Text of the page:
Ever heard of an intelligent mirror which monitors your health through sensors when placed in your washroom?
For products that seem to come straight out of sci-fi films, take a look at those offered by Hong Kong-based James Law Cybertecture International.
One such futuristic technology from the company’s stable is an intelligent mirror that doubles up as a doctor. The mirrors placed in washrooms have sensors that monitor inhabitants’ health including blood pressure, weight, height, body mass index, bone mass, water density, etc. They then wirelessly transmit the data to servers from where it could be shared with doctors or family.
These mirrors are among the technologies that will be fitted in the ‘Cybertecture Egg’ building coming up in Mumbai in the Bandra-Kurla complex. The project, a 32,000 square metre property in the shape of an egg, is already a rage in the real estate circles for its blend of contemporary architecture, intelligent living and environment-friendly design. The building is skewed to improve solar gain, besides adding to its visual appeal, and occupies 10-20 per cent less surface area.
James Law, company chairman, was recently in Hyderabad to deliver a talk on ‘Live the Future’ at Jawaharlal Nehru Architecture and Fine Arts University. For a Hong Kong multiplex, he designed facilities such as ticketing machines and projectors so well integrated into the architecture that they could easily deceive an unsuspecting first-time visitor.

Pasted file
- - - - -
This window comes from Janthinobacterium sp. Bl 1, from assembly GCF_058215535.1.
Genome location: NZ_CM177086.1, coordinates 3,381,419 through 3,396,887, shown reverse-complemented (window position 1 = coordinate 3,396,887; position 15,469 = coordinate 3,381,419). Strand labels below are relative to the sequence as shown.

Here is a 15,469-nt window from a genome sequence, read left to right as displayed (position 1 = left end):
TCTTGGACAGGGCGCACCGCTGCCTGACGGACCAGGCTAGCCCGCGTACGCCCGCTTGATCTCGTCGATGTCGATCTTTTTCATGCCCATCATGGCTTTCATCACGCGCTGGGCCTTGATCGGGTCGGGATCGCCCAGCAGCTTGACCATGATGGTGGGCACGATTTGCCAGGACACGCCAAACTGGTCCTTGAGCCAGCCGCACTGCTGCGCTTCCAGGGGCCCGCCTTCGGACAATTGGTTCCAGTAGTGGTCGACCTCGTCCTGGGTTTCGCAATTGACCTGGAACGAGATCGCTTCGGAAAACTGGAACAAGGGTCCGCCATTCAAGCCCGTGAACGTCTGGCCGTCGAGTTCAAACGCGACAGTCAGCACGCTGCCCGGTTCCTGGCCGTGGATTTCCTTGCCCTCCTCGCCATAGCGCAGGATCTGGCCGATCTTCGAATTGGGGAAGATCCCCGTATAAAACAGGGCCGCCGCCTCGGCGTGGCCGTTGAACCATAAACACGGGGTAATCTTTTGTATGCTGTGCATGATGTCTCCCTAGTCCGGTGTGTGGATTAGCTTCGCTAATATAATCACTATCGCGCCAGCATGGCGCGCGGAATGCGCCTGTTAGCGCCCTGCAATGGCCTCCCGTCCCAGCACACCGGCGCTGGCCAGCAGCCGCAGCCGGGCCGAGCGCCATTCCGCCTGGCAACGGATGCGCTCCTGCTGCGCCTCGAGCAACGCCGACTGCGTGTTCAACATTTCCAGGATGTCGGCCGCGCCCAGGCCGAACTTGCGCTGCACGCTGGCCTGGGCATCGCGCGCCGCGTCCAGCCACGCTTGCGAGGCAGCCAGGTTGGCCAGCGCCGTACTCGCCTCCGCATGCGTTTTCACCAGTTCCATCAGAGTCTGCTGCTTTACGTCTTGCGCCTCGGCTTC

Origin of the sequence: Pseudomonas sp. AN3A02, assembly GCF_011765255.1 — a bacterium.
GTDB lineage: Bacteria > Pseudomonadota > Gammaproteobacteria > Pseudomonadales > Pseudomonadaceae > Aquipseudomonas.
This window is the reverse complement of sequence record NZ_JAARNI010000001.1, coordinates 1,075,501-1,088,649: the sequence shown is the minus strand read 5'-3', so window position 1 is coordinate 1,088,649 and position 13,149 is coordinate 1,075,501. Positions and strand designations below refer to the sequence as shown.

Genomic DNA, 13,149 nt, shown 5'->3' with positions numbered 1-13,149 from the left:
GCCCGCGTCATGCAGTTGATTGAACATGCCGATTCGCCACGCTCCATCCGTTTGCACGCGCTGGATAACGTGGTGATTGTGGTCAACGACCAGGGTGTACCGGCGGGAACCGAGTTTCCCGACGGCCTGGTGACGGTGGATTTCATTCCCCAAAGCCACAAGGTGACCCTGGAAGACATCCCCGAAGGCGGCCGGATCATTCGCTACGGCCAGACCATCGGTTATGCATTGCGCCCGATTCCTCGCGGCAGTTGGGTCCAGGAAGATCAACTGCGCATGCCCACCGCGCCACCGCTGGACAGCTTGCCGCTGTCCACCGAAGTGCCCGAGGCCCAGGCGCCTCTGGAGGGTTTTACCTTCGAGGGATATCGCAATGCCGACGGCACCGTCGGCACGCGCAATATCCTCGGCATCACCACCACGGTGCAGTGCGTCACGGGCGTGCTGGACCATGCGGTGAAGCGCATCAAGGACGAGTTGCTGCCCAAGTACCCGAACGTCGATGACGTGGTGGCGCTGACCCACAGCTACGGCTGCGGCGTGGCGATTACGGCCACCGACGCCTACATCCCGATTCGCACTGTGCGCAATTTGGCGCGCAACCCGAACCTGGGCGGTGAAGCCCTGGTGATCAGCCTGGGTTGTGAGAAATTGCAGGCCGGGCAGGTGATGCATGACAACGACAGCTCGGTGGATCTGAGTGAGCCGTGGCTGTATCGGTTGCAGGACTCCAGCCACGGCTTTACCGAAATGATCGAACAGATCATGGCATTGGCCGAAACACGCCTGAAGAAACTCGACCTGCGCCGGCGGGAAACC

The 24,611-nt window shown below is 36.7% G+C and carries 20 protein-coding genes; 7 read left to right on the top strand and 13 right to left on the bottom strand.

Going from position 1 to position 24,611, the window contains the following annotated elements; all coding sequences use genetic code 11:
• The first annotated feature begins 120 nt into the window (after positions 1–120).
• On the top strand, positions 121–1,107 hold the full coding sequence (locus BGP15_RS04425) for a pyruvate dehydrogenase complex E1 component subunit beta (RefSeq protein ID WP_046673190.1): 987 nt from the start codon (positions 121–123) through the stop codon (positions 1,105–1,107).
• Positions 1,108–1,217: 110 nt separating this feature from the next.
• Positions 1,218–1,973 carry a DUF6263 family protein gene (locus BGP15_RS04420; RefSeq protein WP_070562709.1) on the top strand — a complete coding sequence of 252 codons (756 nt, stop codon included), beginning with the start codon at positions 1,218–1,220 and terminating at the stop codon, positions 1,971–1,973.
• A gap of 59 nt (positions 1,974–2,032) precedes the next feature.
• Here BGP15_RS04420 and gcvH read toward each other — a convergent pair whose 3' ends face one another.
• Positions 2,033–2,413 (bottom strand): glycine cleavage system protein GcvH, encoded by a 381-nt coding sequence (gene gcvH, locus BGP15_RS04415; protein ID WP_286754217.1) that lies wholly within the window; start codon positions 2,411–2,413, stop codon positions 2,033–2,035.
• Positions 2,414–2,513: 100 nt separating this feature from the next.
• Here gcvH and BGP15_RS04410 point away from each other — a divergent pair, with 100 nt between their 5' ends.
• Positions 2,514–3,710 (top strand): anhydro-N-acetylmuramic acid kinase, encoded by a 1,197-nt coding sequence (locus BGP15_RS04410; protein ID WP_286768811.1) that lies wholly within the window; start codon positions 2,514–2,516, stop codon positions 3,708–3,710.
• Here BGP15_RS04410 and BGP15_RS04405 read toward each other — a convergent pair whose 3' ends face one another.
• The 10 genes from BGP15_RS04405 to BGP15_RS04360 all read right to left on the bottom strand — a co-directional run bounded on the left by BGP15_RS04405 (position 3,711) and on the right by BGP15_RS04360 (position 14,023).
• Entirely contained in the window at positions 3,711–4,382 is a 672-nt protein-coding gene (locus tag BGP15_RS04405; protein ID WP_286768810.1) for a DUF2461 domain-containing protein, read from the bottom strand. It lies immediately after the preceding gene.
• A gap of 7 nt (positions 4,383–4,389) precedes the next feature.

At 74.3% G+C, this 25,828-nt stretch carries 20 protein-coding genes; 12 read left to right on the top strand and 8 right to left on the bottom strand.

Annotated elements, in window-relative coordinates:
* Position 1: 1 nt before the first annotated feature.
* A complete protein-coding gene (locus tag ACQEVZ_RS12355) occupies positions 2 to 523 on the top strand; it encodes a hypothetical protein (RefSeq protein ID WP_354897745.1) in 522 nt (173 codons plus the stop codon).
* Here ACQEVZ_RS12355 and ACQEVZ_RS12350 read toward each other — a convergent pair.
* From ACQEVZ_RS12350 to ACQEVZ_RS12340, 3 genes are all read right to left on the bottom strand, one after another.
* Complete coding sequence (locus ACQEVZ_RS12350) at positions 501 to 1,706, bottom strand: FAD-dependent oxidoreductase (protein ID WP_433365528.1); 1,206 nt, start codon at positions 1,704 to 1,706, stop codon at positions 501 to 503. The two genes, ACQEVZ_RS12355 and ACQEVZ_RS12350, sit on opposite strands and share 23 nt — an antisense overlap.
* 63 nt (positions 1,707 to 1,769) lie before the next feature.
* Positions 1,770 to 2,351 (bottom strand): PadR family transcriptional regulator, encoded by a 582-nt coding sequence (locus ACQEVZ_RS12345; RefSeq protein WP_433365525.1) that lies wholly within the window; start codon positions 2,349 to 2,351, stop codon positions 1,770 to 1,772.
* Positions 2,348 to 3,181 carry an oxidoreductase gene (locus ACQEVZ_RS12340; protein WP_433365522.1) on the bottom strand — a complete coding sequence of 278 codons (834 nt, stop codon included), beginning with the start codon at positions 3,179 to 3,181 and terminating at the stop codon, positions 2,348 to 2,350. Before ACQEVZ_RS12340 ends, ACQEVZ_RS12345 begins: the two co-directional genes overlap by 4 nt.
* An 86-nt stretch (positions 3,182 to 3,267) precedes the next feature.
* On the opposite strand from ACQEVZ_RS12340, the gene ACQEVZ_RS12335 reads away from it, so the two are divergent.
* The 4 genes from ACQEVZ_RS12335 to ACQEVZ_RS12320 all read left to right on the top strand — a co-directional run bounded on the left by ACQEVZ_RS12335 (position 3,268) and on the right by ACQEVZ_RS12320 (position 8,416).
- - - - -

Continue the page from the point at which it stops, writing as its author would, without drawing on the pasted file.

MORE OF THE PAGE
Lights in bathrooms sport sensors that switch on according to the number of people inside. “We should create new technologies that will synchronise with the environment,” he quips.
His ‘Technosphere’ project, a 10 million sq.ft. building in Dubai touted as the single largest spherical structure in the world, will have a ‘river’ inside, modelled on the concept of human settlements flourishing around water bodies.
A series of ‘equatorial rain forests’ called ‘sky gardens’ that thermally shield the building from the sun are planned on its exterior. Water too will be arranged to flow through the rain forests and the building made to give the impression of earth. He says nearly 0.5 million cubic metres of water will be recycled in the building everyday.
Stores, he believes, should provide experience rather than sell products. Basing on this philosophy, he created a novel store for game-maker Electronic Arts where 90 per cent of the space is not for merchandise but to let customers experience games. As soon as a customer enters the gaming stadium, four robots challenge him/her for a game that is flashed on different screens inside the store. “This is the future store,” he declares.
Speaking about the upcoming ‘The Ipad’ in Dubai by Omniyat Properties, he says it “symbolises our living in the 21st century.” The building houses 230 intelligent cybertecture apartments.
Some of the technology that comes with it includes one that can change the view of a living room and another change the shape of a room by rotating it. Apartments even change colour each time someone receives a message or an e-mail.